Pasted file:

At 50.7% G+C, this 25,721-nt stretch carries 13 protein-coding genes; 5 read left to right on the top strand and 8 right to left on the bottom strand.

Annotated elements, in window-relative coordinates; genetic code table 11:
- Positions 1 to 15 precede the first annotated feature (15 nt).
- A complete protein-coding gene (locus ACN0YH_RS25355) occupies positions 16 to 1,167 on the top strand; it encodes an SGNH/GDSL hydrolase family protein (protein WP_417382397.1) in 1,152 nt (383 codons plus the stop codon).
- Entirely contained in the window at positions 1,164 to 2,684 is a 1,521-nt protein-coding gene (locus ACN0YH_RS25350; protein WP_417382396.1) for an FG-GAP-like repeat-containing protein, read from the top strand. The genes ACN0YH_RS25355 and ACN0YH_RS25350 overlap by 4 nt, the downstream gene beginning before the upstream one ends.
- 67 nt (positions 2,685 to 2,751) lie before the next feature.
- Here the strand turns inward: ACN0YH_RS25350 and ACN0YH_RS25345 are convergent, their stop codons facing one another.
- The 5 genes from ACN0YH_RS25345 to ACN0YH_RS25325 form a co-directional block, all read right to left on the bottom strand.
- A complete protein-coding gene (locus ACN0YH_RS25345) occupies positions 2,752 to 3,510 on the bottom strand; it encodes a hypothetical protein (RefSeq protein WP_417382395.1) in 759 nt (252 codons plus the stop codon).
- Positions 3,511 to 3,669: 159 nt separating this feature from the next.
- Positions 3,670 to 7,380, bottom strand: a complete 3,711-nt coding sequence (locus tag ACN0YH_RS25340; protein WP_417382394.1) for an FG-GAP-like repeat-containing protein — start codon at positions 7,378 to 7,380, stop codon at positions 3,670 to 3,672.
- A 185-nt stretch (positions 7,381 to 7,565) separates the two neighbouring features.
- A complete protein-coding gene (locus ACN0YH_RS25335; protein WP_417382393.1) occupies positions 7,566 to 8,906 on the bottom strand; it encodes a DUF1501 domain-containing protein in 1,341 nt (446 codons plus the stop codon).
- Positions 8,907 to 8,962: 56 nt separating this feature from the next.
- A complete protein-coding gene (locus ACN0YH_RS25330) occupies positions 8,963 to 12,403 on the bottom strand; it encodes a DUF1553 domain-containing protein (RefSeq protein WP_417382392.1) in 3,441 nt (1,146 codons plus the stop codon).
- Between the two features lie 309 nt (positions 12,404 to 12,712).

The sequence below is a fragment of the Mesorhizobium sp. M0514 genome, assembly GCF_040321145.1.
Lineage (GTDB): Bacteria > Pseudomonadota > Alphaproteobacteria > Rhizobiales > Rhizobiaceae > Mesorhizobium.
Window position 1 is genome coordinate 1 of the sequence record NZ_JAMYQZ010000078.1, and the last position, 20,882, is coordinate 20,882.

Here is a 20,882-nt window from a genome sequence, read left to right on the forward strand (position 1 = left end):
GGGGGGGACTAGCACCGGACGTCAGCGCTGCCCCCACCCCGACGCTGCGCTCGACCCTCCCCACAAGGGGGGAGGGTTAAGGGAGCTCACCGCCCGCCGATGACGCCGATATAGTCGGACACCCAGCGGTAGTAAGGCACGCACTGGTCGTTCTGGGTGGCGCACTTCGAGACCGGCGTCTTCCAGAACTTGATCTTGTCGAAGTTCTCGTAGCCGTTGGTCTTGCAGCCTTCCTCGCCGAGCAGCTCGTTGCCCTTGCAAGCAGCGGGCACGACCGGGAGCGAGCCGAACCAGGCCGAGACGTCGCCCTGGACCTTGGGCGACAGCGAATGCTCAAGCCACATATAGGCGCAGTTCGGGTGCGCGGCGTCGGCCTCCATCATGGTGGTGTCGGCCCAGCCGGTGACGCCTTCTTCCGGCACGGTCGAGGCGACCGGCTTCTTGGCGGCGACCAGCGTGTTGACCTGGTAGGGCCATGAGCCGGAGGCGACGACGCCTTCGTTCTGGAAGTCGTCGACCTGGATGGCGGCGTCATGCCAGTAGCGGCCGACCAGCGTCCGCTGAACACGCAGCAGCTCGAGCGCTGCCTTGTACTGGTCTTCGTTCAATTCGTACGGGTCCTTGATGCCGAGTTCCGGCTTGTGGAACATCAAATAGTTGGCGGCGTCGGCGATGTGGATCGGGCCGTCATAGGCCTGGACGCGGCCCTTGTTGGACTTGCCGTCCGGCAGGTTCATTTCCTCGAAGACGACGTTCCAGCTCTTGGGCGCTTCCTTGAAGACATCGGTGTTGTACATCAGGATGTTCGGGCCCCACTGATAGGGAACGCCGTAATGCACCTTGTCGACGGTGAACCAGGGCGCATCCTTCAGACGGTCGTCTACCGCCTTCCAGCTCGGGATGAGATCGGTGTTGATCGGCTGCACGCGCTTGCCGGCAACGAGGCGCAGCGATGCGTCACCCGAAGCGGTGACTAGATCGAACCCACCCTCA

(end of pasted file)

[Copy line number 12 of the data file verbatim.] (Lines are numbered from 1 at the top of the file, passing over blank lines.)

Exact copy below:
- A 185-nt stretch (positions 7,381 to 7,565) separates the two neighbouring features.